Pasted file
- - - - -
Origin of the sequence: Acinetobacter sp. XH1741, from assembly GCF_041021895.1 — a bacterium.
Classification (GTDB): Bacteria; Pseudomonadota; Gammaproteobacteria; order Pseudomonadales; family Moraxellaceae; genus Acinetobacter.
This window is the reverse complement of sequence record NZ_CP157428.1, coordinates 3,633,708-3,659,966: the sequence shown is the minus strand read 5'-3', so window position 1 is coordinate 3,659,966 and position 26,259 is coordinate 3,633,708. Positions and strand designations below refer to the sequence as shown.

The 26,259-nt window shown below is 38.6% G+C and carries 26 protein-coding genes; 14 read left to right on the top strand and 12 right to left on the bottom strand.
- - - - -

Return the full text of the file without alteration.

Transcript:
Origin of the sequence: Acinetobacter sp. XH1741, from assembly GCF_041021895.1 — a bacterium.
Classification (GTDB): Bacteria; Pseudomonadota; Gammaproteobacteria; order Pseudomonadales; family Moraxellaceae; genus Acinetobacter.
This window is the reverse complement of sequence record NZ_CP157428.1, coordinates 3,633,708-3,659,966: the sequence shown is the minus strand read 5'-3', so window position 1 is coordinate 3,659,966 and position 26,259 is coordinate 3,633,708. Positions and strand designations below refer to the sequence as shown.

The 26,259-nt window shown below is 38.6% G+C and carries 26 protein-coding genes; 14 read left to right on the top strand and 12 right to left on the bottom strand.